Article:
With friends like Joe Cortright, Transportation Commissioner Steve Novick doesn’t need enemies.
That’s the case Novick made this morning in a sharp response in the comments beneath a widely circulated column we published by Cortright, a local urban economist.
Cortright, who like Novick comes from a generally leftish perspective, had made eight arguments about transportation revenue in the context of Portland’s effort to create a new, local street fund. In the comment below, Novick raises thoughtful objections to two of them.
I have two main problems with what my friend Joe Cortright said in his recent column. First, he’s using generic arguments against a specific proposal while largely ignoring what the proposal actually is. Second, he’s adopting the rhetoric of his political opponents to attack spending on projects that he actually isn’t opposed to.
Joe says people should be suspicious of the word ‘safety.’ The implication is that since we’re talking about ‘safety,’ we must be planning to waste money. But what do we mean when we say we’re going to spend Street Fund money on ‘safety’? We’ve made it very clear that we mean sidewalks, crossing improvements, greenways, and other measures to make it safer for people to walk and bike. Joe acknowledges that in passing, but then warns that future City Councils should reallocate the money to something else. Well, by that logic, you should never send any tax money to government, because they might spend it on something you don’t like. That’s generic anti-tax right-wing logic. And if we follow that logic, there will never be any money for pedestrian and bicycle improvements.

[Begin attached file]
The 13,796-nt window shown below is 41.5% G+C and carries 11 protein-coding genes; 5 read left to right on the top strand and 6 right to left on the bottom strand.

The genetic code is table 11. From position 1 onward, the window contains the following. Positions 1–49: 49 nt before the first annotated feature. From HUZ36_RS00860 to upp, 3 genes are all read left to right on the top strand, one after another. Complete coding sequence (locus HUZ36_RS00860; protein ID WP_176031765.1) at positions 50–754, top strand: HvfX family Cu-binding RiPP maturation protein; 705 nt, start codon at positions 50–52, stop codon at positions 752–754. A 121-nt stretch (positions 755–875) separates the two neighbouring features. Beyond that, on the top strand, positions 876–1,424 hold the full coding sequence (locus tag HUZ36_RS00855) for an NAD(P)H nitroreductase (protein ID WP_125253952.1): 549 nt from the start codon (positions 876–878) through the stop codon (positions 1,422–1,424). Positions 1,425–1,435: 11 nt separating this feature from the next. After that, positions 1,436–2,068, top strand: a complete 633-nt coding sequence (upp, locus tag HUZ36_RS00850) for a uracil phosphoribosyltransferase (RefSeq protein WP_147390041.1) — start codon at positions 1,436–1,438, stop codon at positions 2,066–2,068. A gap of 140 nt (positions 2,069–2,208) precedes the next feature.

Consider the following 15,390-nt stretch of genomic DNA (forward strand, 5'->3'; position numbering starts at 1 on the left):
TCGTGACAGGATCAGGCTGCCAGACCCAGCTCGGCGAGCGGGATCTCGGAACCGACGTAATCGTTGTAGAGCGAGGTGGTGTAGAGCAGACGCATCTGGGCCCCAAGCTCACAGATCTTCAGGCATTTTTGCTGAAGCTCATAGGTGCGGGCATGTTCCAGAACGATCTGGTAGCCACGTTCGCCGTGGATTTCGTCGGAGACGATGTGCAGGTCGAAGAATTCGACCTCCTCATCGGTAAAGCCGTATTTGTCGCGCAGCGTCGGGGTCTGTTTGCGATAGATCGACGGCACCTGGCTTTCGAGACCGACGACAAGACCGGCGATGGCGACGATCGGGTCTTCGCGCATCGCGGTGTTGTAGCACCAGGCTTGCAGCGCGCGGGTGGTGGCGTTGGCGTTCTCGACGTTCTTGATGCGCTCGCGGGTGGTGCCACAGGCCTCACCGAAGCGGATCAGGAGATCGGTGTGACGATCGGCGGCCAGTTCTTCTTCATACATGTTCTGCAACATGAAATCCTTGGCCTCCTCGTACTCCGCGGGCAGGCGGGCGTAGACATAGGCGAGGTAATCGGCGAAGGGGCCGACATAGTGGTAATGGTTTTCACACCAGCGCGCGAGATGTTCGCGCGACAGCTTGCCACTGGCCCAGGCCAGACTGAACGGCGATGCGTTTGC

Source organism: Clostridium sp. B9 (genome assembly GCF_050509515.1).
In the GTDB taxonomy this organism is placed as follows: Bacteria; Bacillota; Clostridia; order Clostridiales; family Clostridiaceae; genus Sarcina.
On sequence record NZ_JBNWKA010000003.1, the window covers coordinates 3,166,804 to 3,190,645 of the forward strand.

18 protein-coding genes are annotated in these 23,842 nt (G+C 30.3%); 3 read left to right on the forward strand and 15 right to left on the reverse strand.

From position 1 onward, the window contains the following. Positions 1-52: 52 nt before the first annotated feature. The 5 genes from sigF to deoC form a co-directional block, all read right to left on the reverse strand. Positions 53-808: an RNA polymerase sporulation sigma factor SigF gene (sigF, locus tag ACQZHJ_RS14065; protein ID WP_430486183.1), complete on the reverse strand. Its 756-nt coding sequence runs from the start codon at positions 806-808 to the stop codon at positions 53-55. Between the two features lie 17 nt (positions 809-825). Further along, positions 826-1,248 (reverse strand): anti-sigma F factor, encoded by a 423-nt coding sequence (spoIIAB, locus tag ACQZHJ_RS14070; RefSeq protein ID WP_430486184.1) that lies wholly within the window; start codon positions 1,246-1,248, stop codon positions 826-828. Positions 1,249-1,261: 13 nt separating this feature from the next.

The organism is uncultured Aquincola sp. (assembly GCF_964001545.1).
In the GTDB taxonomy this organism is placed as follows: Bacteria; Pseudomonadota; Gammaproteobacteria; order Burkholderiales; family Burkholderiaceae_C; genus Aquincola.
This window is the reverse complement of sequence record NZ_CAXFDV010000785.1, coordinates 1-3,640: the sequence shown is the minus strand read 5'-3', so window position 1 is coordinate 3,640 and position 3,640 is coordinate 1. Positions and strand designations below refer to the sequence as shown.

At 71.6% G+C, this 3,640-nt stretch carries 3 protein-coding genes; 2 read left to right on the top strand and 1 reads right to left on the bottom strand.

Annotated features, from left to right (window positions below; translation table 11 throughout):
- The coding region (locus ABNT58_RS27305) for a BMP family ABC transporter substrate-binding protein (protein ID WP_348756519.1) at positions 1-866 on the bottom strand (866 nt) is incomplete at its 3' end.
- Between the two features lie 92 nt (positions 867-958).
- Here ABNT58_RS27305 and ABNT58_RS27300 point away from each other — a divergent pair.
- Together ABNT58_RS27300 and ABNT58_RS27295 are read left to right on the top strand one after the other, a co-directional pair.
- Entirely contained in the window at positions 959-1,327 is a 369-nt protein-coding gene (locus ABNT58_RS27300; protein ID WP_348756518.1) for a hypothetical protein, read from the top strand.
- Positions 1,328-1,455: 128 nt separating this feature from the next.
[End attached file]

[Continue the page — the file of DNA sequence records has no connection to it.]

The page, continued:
Second, Joe – again sounding just like a right-wing online commenter, or the Oregonian editorial board – attacks the City for spending money on “shiny, big” new projects like Portland-Milwaukie light rail. But Joe doesn’t oppose light rail – nor does he oppose the streetcar, which actually costs PBOT more ($4.5 million a year). Moreover, the City’s investment in light rail is $2.5 million a year – significant, but not a large fraction of the PBOT budget. If Joe had said something that fully reflected both objective facts and what he actually believes (and I say this with confidence because I asked him what he actually believes), it would have been something like this: “Of course, I am a supporter of Portland-Milwaukie light rail, and the city couldn’t pave all its streets for $2.5 million a year. But given that the amount the street fee would raise is still not sufficient to address current maintenance needs, the City should not follow past practice and spend Street Fund money on major new capital projects like PMLR. Mayor Hales and Commissioner Novick’s commitment to spend 56% of the new funds on maintenance and 44% on pedestrian-and bike-oriented safety projects would seem to preclude such practices, if followed by their successors.” Instead, Joe uses the same simplistic rhetoric that anti-transit Tea Partiers would use.
So Joe – I’m one of your allies, and I’m trying to do exactly the kind of things you know need to be done. But you’re using the rhetoric of our common enemies to blast me. What sense does that make?
It’s worth noting that Novick doesn’t dispute the general theme behind most of Cortright’s piece: that the whole system would work better if we stopped subsidizing car use with free public parking and too-cheap gasoline.
Just the opposite, in fact — one week after Cortright’s piece, Novick and Mayor Charlie Hales seem to be taking steps to help raise gas taxes and allow cities to charge for public parking.
Yes, we pay for good comments. We’ll be mailing a $5 bill to Commissioner Novick (or to the charity of his choice, including the Portland Street Fund) in thanks for this great one. Watch your email, commissioner!
Michael Andersen was news editor of BikePortland.org from 2013 to 2016 and still pops up occasionally.